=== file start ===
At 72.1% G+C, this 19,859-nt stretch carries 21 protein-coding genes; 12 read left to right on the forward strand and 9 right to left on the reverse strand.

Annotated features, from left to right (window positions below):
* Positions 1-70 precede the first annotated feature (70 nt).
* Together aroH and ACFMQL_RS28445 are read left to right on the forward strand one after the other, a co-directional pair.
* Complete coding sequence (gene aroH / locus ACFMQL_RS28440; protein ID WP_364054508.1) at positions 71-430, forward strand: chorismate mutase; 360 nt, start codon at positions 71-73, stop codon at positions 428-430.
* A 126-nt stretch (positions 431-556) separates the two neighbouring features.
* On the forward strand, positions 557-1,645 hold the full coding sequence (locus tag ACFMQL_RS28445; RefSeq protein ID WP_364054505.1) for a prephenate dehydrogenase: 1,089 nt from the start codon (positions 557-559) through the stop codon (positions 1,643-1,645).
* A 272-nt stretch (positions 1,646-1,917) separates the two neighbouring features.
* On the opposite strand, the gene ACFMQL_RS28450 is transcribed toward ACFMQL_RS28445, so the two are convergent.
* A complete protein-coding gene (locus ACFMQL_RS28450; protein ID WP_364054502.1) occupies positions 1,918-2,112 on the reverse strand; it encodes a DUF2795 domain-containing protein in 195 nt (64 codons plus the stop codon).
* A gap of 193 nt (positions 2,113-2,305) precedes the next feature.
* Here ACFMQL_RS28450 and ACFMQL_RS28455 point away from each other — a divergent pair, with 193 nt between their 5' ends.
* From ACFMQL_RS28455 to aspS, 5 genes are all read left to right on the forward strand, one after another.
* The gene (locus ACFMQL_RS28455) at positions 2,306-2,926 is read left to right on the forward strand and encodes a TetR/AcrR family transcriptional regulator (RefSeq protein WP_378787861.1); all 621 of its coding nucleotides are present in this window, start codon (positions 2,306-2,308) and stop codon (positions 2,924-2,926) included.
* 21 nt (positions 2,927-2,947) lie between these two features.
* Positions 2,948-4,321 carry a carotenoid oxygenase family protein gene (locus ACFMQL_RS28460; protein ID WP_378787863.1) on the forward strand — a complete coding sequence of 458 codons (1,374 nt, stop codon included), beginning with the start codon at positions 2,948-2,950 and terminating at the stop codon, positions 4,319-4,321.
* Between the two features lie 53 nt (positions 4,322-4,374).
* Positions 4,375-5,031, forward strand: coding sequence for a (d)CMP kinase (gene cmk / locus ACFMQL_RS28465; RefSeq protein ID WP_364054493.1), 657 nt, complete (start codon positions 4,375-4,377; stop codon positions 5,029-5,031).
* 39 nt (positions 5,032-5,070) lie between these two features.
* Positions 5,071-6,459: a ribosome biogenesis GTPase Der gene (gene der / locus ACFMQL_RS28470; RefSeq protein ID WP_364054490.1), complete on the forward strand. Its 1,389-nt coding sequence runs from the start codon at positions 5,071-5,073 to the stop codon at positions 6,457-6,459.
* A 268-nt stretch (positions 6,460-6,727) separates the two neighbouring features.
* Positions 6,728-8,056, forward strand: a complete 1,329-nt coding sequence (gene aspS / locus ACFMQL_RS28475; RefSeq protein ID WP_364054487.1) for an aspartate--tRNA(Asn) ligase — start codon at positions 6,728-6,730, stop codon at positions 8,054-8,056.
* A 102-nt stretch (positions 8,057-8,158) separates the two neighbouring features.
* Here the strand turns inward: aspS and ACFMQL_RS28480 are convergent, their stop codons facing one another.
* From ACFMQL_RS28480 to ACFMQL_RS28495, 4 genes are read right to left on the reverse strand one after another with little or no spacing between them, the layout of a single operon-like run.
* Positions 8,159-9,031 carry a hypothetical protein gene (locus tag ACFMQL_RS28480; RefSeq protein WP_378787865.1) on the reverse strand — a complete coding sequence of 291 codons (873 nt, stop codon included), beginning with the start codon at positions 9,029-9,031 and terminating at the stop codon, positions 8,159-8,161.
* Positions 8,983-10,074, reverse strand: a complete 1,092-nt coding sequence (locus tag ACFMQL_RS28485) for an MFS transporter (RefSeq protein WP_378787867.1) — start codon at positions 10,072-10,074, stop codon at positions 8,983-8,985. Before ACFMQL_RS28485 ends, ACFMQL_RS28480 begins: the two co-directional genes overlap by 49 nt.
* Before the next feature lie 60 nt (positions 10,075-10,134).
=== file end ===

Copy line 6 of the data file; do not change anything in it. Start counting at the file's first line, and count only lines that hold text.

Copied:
* A 126-nt stretch (positions 431-556) separates the two neighbouring features.